So Dancing With The Stars has foxtrotted into the sunset for another year. It has been a season of highs, lows and in-betweens (you can debate among yourselves into which category the temporary black out in episode three belonged).
What was especially striking was the degree to which the series felt like a machine-processed replica of DWTS years one and two. Once again, RTÉ and production company Shinawil put together a formulaic pick'n' pix of celebs.
There were two name recognition sports stars (Denis Bastick of the Dublin GAA footballers and ex-rugby ace Peter Stringer of the magical see-through dress shirt), a soap veteran (Fair City's Clelia Murphy) and dark horses who could actually dance (actor Johnny Ward and country singer Cliona Hagan, both of whom reached the final, alongside Mairéad Ronan).
There was even a Marty Morrissey 2.0 in Fred Cooke. The comedian radiated a wibbly-wobbly enthusiasm, though this never quite compensated for his less than balletic deportment. Even at his most ardent he was more swan dive than Swan Lake.
Yet three years in, is it enough for the producers to simply serve reheated morsels of what has gone before? Now that DWTS is into its stride it feels legitimate, moreover, to compare it to the original of the celebrity hoofing species, the BBC’s Strictly Come Dancing (the format of which RTÉ has licensed and reproduced down to the Satanic theme tune).
The biggest switch-up was new co-presenter Jennifer Zamparelli, replacing the departed Amanda Byram. Zamparelli was presumably hired on the strength of the comedy nous displayed on chucklesome baubles such as Republic of Telly (we should here acknowledge many licence-fee payers regard Republic Of Telly, and its spin off Bridget & Eamon, approximately as hilarious as returning to find their car clamped).
It's proved a bumpy baptism for the experienced broadcaster. The chemistry with Nicky Byrne has had all the zing of a Westlife b-side. But perhaps it's not you Jennifer, it's the boy Byrne. Indeed for much of the season, the true on-screen sparkle was between Byrne and his quiff (they are obviously deeply in love and we wish them a long and happy future together).
Zamparelli was, if anything, guilty of trying too hard. Week after week her jokes landed with all the poise Fred Cooke mid-salsa. Worse yet, she seemed to have been in part engaged as straight-person to Byrne. Her sole purpose seemed at times to be reduced to feeding Byrne lines which he proceeded to mangle like Ireland being buffeted by a transatlantic storm.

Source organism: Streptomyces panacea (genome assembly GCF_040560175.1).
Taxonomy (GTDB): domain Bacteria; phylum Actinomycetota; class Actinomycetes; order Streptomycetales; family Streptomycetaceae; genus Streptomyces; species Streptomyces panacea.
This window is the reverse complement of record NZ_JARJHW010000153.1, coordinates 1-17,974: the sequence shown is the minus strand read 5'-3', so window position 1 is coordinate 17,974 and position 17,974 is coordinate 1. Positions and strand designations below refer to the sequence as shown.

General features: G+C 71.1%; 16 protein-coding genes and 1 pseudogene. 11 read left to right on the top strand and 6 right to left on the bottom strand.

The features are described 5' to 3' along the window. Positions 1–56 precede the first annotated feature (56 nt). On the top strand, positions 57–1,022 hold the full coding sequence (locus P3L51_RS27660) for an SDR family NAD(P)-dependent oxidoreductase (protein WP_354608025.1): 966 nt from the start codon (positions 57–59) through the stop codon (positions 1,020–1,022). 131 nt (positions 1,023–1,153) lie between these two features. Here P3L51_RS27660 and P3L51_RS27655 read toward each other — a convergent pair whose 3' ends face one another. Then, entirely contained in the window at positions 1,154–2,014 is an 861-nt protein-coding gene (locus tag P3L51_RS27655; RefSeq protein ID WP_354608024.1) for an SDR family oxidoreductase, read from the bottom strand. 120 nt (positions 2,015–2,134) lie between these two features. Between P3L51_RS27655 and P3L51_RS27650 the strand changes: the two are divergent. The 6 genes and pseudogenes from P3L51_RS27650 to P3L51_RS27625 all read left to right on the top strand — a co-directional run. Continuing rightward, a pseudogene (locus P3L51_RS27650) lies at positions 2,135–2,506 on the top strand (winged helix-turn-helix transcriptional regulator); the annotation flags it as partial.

At its worst, this howling absence of spark has been DWTS’s biggest turn-off.
Faring rather better, thankfully, were judges Loraine Barry, Julian Benson and Brian Redmond. Benson fell ill halfway through and was replaced for two weeks by the series' creative director Darren Bennett. The Englishman was knowledgeable and personal – as were the returning Benson and his fellow adjudicators.
In terms of production values, the RTÉ show is always going to come off second best to what Irish viewers can watch on the BBC. Strictly has a live band, a-lister musical guests and is shot in storied Elstree Studios in London.
Dancing With The Stars, by contrast, features pre-recorded music (with the exception of orchestral week) and guest appearances from local acts with whom much of the audience will be madly unfamiliar. Wild Youth may, for instance, have their constituency but it isn't people who sit down to RTÉ One on Sunday nights. Oh, and it's filmed on an industrial estate in Bray, Co Wicklow.
Nonetheless, the season has been freighted with genuine tension. Fred Cooke set the internet ablaze as the judges opted to spare him ahead of Demi Isaac Oviawe despite his slip during their elimination dance-off. Heart-strings were meanwhile pulled as Johnny Ward, formerly of Love/Hate, performed the day after his father had passed away. With tears glimmering, he explained he was honouring his dad's wishes. You can't manufacture moments such as that. Ward's sincerity – and Nicky Byrne's matey amiability interviewing him, it should be acknowledged – provided the year's stand-out lump in throat moment.
Audiences continue to lap it up too. Consolidated viewing figures (which include those watching on catchup) averaged 536,000, in line, says RTÉ, with the 552,000 tuning in 12 months previously. Online viewership was up three per cent and weekly audience share held firm at 36 per cent. Roll your eyes, shake your head, utter a silent prayer for humanity – there’s no denying Dancing With The Stars remains a soaraway smash.
But it would be foolish of RTÉ to be complacent. Looking to 2020, the honking dearth of chemistry between the presenters will have to be addressed.
And the budget should really be stretched far enough to hire a joke writer. Most of the gags in this series lacked setup and punchline and instead rated as what viewers recognise as “RTÉ funny” – a sort of fake news of comedy. Otherwise, though, this was a story of steady as she goes. Dancing With The Stars is nobody’s idea of high-class entertainment. As a guilty pleasure, it delivered with a bow and a wink.